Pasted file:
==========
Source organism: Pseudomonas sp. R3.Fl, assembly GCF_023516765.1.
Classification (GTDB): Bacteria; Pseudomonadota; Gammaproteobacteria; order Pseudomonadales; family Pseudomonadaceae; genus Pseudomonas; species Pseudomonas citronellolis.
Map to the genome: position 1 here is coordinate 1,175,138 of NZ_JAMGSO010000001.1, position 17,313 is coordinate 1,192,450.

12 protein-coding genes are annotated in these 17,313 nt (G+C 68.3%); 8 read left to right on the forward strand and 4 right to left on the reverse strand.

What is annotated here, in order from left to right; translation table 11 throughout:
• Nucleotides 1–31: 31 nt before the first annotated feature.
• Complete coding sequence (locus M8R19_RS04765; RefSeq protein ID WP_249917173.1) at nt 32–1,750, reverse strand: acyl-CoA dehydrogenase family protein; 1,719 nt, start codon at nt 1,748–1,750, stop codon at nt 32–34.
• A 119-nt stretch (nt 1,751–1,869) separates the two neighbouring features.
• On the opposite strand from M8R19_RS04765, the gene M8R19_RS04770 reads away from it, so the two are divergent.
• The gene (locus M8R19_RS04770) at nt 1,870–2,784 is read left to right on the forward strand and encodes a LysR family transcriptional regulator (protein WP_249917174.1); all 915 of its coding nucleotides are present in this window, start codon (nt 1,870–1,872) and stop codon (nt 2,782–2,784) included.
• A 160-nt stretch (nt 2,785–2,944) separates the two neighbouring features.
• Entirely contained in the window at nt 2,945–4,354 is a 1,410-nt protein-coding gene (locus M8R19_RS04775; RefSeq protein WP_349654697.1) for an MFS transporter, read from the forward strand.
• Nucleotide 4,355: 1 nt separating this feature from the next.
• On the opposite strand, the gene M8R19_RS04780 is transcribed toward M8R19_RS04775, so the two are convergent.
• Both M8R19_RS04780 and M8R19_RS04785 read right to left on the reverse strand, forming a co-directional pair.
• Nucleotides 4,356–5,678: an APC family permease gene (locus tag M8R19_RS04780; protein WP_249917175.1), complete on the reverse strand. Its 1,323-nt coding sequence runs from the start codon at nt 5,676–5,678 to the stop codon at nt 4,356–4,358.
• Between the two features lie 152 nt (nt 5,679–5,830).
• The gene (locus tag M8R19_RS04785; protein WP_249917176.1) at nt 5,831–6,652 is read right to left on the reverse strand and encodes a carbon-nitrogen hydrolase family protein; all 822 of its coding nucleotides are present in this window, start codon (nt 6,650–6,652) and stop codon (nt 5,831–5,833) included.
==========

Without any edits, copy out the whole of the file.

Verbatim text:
Source organism: Pseudomonas sp. R3.Fl, assembly GCF_023516765.1.
Classification (GTDB): Bacteria; Pseudomonadota; Gammaproteobacteria; order Pseudomonadales; family Pseudomonadaceae; genus Pseudomonas; species Pseudomonas citronellolis.
Map to the genome: position 1 here is coordinate 1,175,138 of NZ_JAMGSO010000001.1, position 17,313 is coordinate 1,192,450.

12 protein-coding genes are annotated in these 17,313 nt (G+C 68.3%); 8 read left to right on the forward strand and 4 right to left on the reverse strand.

What is annotated here, in order from left to right; translation table 11 throughout:
• Nucleotides 1–31: 31 nt before the first annotated feature.
• Complete coding sequence (locus M8R19_RS04765; RefSeq protein ID WP_249917173.1) at nt 32–1,750, reverse strand: acyl-CoA dehydrogenase family protein; 1,719 nt, start codon at nt 1,748–1,750, stop codon at nt 32–34.
• A 119-nt stretch (nt 1,751–1,869) separates the two neighbouring features.
• On the opposite strand from M8R19_RS04765, the gene M8R19_RS04770 reads away from it, so the two are divergent.
• The gene (locus M8R19_RS04770) at nt 1,870–2,784 is read left to right on the forward strand and encodes a LysR family transcriptional regulator (protein WP_249917174.1); all 915 of its coding nucleotides are present in this window, start codon (nt 1,870–1,872) and stop codon (nt 2,782–2,784) included.
• A 160-nt stretch (nt 2,785–2,944) separates the two neighbouring features.
• Entirely contained in the window at nt 2,945–4,354 is a 1,410-nt protein-coding gene (locus M8R19_RS04775; RefSeq protein WP_349654697.1) for an MFS transporter, read from the forward strand.
• Nucleotide 4,355: 1 nt separating this feature from the next.
• On the opposite strand, the gene M8R19_RS04780 is transcribed toward M8R19_RS04775, so the two are convergent.
• Both M8R19_RS04780 and M8R19_RS04785 read right to left on the reverse strand, forming a co-directional pair.
• Nucleotides 4,356–5,678: an APC family permease gene (locus tag M8R19_RS04780; protein WP_249917175.1), complete on the reverse strand. Its 1,323-nt coding sequence runs from the start codon at nt 5,676–5,678 to the stop codon at nt 4,356–4,358.
• Between the two features lie 152 nt (nt 5,679–5,830).
• The gene (locus tag M8R19_RS04785; protein WP_249917176.1) at nt 5,831–6,652 is read right to left on the reverse strand and encodes a carbon-nitrogen hydrolase family protein; all 822 of its coding nucleotides are present in this window, start codon (nt 6,650–6,652) and stop codon (nt 5,831–5,833) included.